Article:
The Jersey Devil is a cryptid said to live in the Pine Barrens region of New Jersey. According to legend, the creature was the unwanted thirteenth son of one of the state’s earliest settlers, Mother Leeds, who offered her son to the Devil on his birth in 1735 because she and her husband couldn't afford to raise another child. Ever since then, hundreds of reported sightings of a grotesque two-legged, hooved monster with a sheep-like head and large scaly wings have been reported in the Pine Barrens, including one famous incident in the winter of 1909 when a long trail of hooved footprints, crossing under fences and over walls and rooftops, mysteriously appeared in the snow one night.
The Mapinguari is a large ape-like creature said to inhabit the rainforests straddling the border between Brazil and Bolivia. According to local folklore, the Mapinguari stands around 8 feet tall, has a tough (and apparently bulletproof) covering of scales on its back, thick red fur on its head and belly, long, curved claws, and, if all of the stories are to be believed, a second mouth in the center of its stomach. When approached by humans, the Mapinguari is said to rear up on its hind legs like a bear and can supposedly produce a foul-smelling scent to ward off potential hunters. As recently as 2007 a sighting was reported in The New York Times.
The Ogopogo is a vast water serpent said to reside in Lake Okanagan in British Columbia. Sightings of the Ogopogo date back to the early 1800s, when the creature was originally known by the native name n’haitaka , meaning “lake devil.” The name Ogopogo wasn’t adopted until the 1920s, when it was lifted from the title of a popular English musical hall number called The Ogo-Pogo: The Funny Foxtrot: “I’m looking for the Ogo-pogo, / The funny little Ogo-pogo. / His mother was an earwig, his father was a whale, / I’m going to put a little bit of salt on his tail.”
The name olgoi-khorkhoi means “large intestine worm” in Mongolian, but this 4-foot-long subterranean cryptid is more like a giant earthworm than a parasitic tapeworm. Also known less subtly as the “Mongolian death worm,” the olgoi-khorkhoi apparently lives beneath the sands of the southern Gobi Desert, only coming up to the surface in the warmer summer months or when the ground becomes too wet for it to survive. Sightings of the worms date back several centuries amongst the native Mongolians, many of whom claim the olgoi-khorkhoi is able to spit venom or even acid from its mouth, while its body is apparently coated with such a toxic slime that anyone who happens to touch it will be instantly killed.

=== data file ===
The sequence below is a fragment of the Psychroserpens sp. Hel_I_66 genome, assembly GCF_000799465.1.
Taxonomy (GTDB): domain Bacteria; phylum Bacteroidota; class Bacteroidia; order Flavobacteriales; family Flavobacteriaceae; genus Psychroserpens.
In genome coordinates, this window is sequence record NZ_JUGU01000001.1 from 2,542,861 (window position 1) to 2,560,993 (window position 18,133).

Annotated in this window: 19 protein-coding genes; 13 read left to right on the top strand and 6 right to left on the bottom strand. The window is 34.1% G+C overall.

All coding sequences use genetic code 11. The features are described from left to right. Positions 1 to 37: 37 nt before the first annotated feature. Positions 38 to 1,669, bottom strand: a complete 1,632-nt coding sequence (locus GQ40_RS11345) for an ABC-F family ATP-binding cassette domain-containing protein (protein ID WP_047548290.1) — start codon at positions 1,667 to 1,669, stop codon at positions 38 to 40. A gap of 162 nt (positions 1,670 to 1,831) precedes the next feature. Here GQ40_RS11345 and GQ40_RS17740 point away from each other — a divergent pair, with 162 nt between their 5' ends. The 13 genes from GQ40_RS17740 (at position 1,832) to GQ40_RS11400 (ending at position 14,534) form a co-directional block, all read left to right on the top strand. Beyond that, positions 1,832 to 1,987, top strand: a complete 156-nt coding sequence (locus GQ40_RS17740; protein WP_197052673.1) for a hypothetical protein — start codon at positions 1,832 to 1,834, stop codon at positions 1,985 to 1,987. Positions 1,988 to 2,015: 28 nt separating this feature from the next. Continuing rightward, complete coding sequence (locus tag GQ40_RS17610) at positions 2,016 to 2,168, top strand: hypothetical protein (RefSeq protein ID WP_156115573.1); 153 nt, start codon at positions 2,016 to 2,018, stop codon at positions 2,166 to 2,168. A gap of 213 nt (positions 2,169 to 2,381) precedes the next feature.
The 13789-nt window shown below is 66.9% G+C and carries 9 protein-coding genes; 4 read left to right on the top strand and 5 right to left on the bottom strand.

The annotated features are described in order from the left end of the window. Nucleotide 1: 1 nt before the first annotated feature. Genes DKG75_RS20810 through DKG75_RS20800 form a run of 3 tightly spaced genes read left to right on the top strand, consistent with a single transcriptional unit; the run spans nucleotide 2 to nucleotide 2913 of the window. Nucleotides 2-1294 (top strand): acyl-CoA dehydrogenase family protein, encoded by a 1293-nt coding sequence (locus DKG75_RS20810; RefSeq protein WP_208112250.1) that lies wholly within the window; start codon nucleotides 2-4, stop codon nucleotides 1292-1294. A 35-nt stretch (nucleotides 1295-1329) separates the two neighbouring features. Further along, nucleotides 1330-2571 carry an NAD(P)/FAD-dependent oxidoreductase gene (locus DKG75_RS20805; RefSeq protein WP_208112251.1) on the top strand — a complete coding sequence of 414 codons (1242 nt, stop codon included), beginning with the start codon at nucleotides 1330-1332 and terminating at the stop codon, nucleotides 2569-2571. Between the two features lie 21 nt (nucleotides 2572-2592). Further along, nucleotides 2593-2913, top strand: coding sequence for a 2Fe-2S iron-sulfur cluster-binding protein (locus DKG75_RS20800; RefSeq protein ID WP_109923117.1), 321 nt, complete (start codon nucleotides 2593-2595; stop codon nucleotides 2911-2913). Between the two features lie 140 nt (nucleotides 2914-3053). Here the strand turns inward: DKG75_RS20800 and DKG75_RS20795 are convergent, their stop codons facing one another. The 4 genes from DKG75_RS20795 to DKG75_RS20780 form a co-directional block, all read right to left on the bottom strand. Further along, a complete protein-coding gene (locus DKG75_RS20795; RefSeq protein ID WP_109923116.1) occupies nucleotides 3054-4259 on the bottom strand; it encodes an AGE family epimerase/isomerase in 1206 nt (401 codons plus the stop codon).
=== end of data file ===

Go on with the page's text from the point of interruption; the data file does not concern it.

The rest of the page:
“Momo”—short for “Missouri monster”—is a mysterious apeman similar to Bigfoot, which is said to inhabit the forests alongside the Mississippi River as it passes through Missouri. First reported in 1971, Momo is described as 7 to 8 feet tall with a broad pumpkin-shaped head, and is supposedly covered head to foot in thick dark fur. According to some accounts, the creature is notoriously aggressive, and like the South American Mapinguari, is able to produce a grotesque smell—even worse than a skunk’s—in order to ward off would-be attackers.
The folklore of the British Isles is littered with tales of mysterious black dogs that supposedly haunt rural towns and villages across the country. The Shuck—a huge black hound said to dwell in East Anglia, on the far eastern coast of England—is probably one of the most famous, having apparently attacked a church in the village of Bungay, Suffolk, during a thunderstorm in 1577. According to local records, while the villagers were sheltering from the storm in the church, a huge black dog burst through the church door, killing a man and his son, and pulling down one of the pillars supporting the church steeple, which collapsed into the nave. As it fled the church, the Shuck apparently left scorch marks in the wood of the church door that can still be seen to this day.
Tatzelwurms are lizard-like creatures that are supposed to inhabit the most isolated regions of the Alps. Although accounts of their size and appearance vary, they are typically said to be around 2 to 5 feet in length, with a broad cat-like head and a wide gaping mouth. Their forelimbs are short and armed with long claws, but they have no hind legs and instead their bodies taper into a long snake-like tail. Numerous sightings of the creatures—which are known as tatzelwurms in Germany, arassas in France, stollenwurms in Switzerland, bergstutzens in Austria, and basiliscos in Italy—have been made all over the Alps, including a recent spate of sightings reported in Italy’s Il Giorno newspaper as recently as 2009.
Tahoe Tessie is a lake monster said to live in the waters of Lake Tahoe in central California. Sightings of Tessie date back to at least the 19th century and usually describe a vast snake-like creature with a long neck and humped back, that swims so fast that it can even keep up with sailboats. Strangely, according to local folklore, Tessie sightings are always more common in even-numbered years than odd.
Yowies are a species of Bigfoot-like apes said to inhabit the Australian Outback. Usually described as tall and stocky, and covered head to foot in thick black or dark red fur, most accounts of yowie sightings claim the creatures are shy and very easily spooked, although some tales claim they can be confrontational and can produce a bloodcurdling scream when threatened. Nowadays, the creatures are generally considered a myth, but in the 19th century, sightings were remarkably common, to the extent that in 1892 an Australian amateur adventurer and scholar named Herbert J. McCooey—who had supposedly spotted a yowie near Bateman’s Bay in New South Wales several years earlier—wrote to the Australian Museum in Sydney, offering to capture one of the creatures for a fee of £40 (around US$3000/£1,800 today). He failed.